Yum, FTP, NFS & Internal Firewall

Charles Curley charlescurley at charlescurley.com
Fri Jun 17 07:34:12 MDT 2005

On Thu, Jun 16, 2005 at 09:36:18PM -0600, Michael Torrie wrote:
> On Thu, 2005-06-16 at 19:26 -0600, Charles Curley wrote:
> > I seem to have a firewall problem. I recently added some 802.11g
> > equipment to my home network, so I thought it would be a good idea to
> > tighten up the firewalls on the computers on the home network.
> > 
> > If I use system-config-securitylevel to set up a minimum firewall,
> > allowing only SSH, FTP and DNS, DNS works fine. ncftp simply falls
> > back to port instead of passive mode, and continues to work. Yum fails
> > as follows:

Add another item to the senario: Amanda also uses FTP. Another reason
to get FTP working.

> I'm a little confused.  What machine is running the firewall?  The
> client or the server?  


> If the firewall is on the server, you'll have to write a script that
> queries the local portmap port to find out what port NFS is running
> on (which will be a UDP port) and then punch that through the
> firewall.

Or else assign it a known port, as the docs Gabriel pointed to suggest.

Is NFS always UDP? I thought it could be either UDP or TCP.

> > 
> > Any ideas on how to get yum and NFS working?
> For getting ftp through a firewall to the outside world, you'll want to
> insert the ip_conntrack_ftp module.  That will enable passive and port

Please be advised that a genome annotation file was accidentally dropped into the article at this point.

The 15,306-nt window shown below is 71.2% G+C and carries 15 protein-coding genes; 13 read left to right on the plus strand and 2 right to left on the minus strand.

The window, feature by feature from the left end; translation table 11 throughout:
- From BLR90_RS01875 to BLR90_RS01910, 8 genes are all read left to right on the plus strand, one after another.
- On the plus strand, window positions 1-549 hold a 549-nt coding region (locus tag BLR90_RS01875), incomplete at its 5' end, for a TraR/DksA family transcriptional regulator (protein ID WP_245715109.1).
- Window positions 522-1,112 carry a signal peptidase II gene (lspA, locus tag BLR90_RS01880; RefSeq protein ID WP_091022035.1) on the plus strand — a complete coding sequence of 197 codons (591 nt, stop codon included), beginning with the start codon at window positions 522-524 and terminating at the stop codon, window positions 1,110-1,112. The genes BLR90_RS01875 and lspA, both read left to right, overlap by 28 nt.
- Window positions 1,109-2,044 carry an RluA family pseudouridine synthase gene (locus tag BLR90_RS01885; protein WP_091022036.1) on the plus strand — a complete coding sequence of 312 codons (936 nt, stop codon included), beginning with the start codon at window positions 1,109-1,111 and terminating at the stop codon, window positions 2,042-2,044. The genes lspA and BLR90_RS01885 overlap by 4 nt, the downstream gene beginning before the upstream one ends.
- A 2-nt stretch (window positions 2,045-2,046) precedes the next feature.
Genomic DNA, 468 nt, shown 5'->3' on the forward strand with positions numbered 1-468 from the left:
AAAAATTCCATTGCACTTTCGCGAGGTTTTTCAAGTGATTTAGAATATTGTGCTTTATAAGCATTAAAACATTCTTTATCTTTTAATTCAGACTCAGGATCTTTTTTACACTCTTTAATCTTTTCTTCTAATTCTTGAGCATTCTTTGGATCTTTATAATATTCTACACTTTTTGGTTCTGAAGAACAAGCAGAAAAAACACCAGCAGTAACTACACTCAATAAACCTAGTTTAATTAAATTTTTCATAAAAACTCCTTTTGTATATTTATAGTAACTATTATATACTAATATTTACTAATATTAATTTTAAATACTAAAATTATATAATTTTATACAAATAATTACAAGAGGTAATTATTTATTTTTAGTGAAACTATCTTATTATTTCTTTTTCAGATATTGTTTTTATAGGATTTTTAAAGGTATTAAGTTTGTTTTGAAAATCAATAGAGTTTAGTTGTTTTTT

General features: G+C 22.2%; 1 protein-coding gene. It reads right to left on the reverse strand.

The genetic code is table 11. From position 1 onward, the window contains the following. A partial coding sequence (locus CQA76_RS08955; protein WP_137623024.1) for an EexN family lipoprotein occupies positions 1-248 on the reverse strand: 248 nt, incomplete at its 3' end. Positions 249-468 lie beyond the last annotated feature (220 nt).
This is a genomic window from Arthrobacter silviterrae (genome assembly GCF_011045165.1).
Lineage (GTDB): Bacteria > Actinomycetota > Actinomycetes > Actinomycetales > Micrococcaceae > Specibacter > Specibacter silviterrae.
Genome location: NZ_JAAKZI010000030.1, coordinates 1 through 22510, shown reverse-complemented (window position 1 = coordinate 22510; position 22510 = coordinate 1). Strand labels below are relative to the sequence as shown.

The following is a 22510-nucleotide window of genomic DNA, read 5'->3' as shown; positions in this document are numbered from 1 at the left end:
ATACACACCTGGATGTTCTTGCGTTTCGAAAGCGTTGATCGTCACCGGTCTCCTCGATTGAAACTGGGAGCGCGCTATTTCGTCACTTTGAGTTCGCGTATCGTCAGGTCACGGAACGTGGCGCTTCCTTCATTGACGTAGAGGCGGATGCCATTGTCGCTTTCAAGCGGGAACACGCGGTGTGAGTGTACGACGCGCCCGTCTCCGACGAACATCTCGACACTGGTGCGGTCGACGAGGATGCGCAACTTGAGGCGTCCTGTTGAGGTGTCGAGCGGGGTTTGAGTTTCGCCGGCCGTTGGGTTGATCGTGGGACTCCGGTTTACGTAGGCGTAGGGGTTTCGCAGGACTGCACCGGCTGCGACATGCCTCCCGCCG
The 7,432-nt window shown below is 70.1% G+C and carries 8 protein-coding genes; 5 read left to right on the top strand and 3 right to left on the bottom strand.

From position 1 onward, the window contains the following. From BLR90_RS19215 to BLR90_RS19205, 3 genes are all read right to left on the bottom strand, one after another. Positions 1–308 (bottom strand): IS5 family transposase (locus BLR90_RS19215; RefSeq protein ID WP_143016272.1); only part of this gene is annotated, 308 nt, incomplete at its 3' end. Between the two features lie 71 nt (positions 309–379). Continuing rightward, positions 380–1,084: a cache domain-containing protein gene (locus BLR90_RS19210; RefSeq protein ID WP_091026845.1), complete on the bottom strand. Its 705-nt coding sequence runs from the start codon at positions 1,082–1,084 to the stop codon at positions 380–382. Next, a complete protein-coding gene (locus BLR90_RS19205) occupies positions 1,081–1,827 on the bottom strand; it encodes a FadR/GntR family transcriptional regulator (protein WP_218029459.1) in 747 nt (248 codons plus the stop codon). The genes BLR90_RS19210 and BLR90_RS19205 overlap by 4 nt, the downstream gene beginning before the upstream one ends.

> ftp (whatever it is called) to function properly.

Already in place.

> Please tell us more about your setup.  Which machine runs a firewall and
> why, which machine is your internet gateway.

The server, and because I have some 802.11g equipment and decided to
be paranoid on this issue. The internet gateway is a third machine
which I don't think relevant to this problem.

> On my firewall, I hang the wireless AP off a third NIC with a different
> subnet than my wired lan.  That way I can pretty much allow wired stuff
> to go on as normal (nfs, smb, etc), but prevent the wireless from using
> the less secure services.  

Generally a good idea. Unfortunately, the client machine is on the
other side of a wireless link.

> Also bear in mind that simply securing your running services is a
> whole lot better than a firewall as a firewall doesn't protect
> running services anyway.

Right, always a good idea.

> Also, rather than using nfs over an insecure (wireless) network,
> consider using smb or something that's at least authenticated.
> These days samba supports full unix file semantics between unix
> hosts including sym and hardlinks, special files, permissions, etc.
> it could replace nfs in some circumstances.

Unfortunately, one use for NFS is Fedora Core installations. I forget
what all the options are, but I don't think SMB is among them. And SMB
has its own firewall and security nightmares. And in this case, the
NFS mounts are RO and GPLled data anyway, so let a bad guy snarf them.


Charles Curley                  /"\    ASCII Ribbon Campaign
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